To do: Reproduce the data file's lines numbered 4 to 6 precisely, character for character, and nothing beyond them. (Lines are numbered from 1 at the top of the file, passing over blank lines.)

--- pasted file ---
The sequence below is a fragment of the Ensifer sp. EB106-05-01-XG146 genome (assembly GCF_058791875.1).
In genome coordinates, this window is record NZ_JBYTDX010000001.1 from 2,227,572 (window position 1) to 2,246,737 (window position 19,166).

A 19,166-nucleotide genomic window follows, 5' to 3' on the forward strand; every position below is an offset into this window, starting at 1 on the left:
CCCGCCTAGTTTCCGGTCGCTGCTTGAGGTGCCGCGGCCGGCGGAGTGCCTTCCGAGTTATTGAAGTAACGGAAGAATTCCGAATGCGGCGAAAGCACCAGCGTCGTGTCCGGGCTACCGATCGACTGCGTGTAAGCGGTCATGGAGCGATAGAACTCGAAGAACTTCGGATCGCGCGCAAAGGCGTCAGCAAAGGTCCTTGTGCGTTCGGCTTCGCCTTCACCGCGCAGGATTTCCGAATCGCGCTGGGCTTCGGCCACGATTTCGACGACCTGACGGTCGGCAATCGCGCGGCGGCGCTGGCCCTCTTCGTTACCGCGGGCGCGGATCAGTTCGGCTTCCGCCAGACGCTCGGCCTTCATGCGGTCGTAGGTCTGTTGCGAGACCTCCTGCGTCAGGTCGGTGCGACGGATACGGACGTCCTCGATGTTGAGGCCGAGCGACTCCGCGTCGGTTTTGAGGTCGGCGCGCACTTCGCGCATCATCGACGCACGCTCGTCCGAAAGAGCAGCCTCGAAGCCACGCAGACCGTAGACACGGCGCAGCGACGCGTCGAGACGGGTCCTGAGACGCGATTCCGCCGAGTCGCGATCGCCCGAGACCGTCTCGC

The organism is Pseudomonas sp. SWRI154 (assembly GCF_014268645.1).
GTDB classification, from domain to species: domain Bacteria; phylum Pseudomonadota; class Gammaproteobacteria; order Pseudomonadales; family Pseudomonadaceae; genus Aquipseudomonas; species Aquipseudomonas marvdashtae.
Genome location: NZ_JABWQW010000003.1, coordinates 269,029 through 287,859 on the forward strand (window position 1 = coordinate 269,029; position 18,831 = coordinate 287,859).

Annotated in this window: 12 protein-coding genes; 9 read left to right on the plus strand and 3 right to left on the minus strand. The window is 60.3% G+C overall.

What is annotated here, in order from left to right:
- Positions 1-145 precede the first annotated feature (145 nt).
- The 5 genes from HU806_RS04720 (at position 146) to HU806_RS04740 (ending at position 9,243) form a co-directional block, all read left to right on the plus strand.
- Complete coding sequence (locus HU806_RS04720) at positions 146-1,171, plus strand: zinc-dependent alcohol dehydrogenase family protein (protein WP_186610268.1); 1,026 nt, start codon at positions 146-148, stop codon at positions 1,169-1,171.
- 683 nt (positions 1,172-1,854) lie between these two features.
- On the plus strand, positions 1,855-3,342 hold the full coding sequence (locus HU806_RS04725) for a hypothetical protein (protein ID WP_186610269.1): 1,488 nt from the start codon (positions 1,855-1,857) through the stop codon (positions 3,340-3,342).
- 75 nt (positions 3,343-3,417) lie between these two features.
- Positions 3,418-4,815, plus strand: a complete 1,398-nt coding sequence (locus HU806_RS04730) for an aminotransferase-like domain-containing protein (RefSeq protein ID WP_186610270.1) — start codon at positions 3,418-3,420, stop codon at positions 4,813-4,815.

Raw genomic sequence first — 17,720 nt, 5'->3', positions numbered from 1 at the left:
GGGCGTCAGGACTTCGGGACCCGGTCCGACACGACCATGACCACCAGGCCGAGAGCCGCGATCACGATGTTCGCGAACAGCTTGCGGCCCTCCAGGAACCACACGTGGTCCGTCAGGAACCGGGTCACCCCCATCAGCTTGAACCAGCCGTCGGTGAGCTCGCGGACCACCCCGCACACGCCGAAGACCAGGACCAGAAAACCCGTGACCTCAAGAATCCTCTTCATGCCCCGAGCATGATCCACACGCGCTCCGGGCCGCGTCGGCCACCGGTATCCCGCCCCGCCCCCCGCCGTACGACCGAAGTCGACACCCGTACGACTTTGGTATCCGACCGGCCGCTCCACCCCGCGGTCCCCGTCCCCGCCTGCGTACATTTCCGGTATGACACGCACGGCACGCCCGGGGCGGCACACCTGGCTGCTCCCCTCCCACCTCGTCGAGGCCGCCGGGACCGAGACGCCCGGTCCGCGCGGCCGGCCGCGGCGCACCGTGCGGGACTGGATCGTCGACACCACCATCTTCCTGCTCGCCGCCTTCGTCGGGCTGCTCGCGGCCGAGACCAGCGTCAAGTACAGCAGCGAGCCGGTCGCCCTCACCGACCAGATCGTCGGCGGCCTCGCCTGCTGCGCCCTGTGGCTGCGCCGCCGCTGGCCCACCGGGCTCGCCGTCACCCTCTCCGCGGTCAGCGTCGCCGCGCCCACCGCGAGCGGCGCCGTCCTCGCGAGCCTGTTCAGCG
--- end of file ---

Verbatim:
CCCGCCTAGTTTCCGGTCGCTGCTTGAGGTGCCGCGGCCGGCGGAGTGCCTTCCGAGTTATTGAAGTAACGGAAGAATTCCGAATGCGGCGAAAGCACCAGCGTCGTGTCCGGGCTACCGATCGACTGCGTGTAAGCGGTCATGGAGCGATAGAACTCGAAGAACTTCGGATCGCGCGCAAAGGCGTCAGCAAAGGTCCTTGTGCGTTCGGCTTCGCCTTCACCGCGCAGGATTTCCGAATCGCGCTGGGCTTCGGCCACGATTTCGACGACCTGACGGTCGGCAATCGCGCGGCGGCGCTGGCCCTCTTCGTTACCGCGGGCGCGGATCAGTTCGGCTTCCGCCAGACGCTCGGCCTTCATGCGGTCGTAGGTCTGTTGCGAGACCTCCTGCGTCAGGTCGGTGCGACGGATACGGACGTCCTCGATGTTGAGGCCGAGCGACTCCGCGTCGGTTTTGAGGTCGGCGCGCACTTCGCGCATCATCGACGCACGCTCGTCCGAAAGAGCAGCCTCGAAGCCACGCAGACCGTAGACACGGCGCAGCGACGCGTCGAGACGGGTCCTGAGACGCGATTCCGCCGAGTCGCGATCGCCCGAGACCGTCTCGC

The organism is Pseudomonas sp. SWRI154 (assembly GCF_014268645.1).
GTDB classification, from domain to species: domain Bacteria; phylum Pseudomonadota; class Gammaproteobacteria; order Pseudomonadales; family Pseudomonadaceae; genus Aquipseudomonas; species Aquipseudomonas marvdashtae.